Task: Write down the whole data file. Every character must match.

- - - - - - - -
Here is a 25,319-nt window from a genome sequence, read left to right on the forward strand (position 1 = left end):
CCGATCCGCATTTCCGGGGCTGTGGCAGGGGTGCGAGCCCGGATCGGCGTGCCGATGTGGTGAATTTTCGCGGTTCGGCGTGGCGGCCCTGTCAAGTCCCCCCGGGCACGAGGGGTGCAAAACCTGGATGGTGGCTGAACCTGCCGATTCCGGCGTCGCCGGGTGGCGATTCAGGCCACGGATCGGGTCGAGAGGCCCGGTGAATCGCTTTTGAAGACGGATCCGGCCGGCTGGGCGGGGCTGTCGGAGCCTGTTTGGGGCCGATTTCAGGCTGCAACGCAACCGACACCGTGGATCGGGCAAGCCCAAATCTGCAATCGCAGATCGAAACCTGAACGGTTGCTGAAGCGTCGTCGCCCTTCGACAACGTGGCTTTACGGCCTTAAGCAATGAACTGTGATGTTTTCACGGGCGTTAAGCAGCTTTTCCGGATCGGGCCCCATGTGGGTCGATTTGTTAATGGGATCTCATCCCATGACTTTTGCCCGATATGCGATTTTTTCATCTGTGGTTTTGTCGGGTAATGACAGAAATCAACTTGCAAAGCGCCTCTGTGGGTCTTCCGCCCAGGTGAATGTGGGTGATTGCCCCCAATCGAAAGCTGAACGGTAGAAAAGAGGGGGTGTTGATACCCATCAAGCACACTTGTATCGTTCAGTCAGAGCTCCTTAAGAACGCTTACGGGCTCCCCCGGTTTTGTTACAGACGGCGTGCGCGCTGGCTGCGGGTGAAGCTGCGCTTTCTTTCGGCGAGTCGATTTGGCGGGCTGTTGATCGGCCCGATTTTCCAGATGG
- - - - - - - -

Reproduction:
Here is a 25,319-nt window from a genome sequence, read left to right on the forward strand (position 1 = left end):
CCGATCCGCATTTCCGGGGCTGTGGCAGGGGTGCGAGCCCGGATCGGCGTGCCGATGTGGTGAATTTTCGCGGTTCGGCGTGGCGGCCCTGTCAAGTCCCCCCGGGCACGAGGGGTGCAAAACCTGGATGGTGGCTGAACCTGCCGATTCCGGCGTCGCCGGGTGGCGATTCAGGCCACGGATCGGGTCGAGAGGCCCGGTGAATCGCTTTTGAAGACGGATCCGGCCGGCTGGGCGGGGCTGTCGGAGCCTGTTTGGGGCCGATTTCAGGCTGCAACGCAACCGACACCGTGGATCGGGCAAGCCCAAATCTGCAATCGCAGATCGAAACCTGAACGGTTGCTGAAGCGTCGTCGCCCTTCGACAACGTGGCTTTACGGCCTTAAGCAATGAACTGTGATGTTTTCACGGGCGTTAAGCAGCTTTTCCGGATCGGGCCCCATGTGGGTCGATTTGTTAATGGGATCTCATCCCATGACTTTTGCCCGATATGCGATTTTTTCATCTGTGGTTTTGTCGGGTAATGACAGAAATCAACTTGCAAAGCGCCTCTGTGGGTCTTCCGCCCAGGTGAATGTGGGTGATTGCCCCCAATCGAAAGCTGAACGGTAGAAAAGAGGGGGTGTTGATACCCATCAAGCACACTTGTATCGTTCAGTCAGAGCTCCTTAAGAACGCTTACGGGCTCCCCCGGTTTTGTTACAGACGGCGTGCGCGCTGGCTGCGGGTGAAGCTGCGCTTTCTTTCGGCGAGTCGATTTGGCGGGCTGTTGATCGGCCCGATTTTCCAGATGG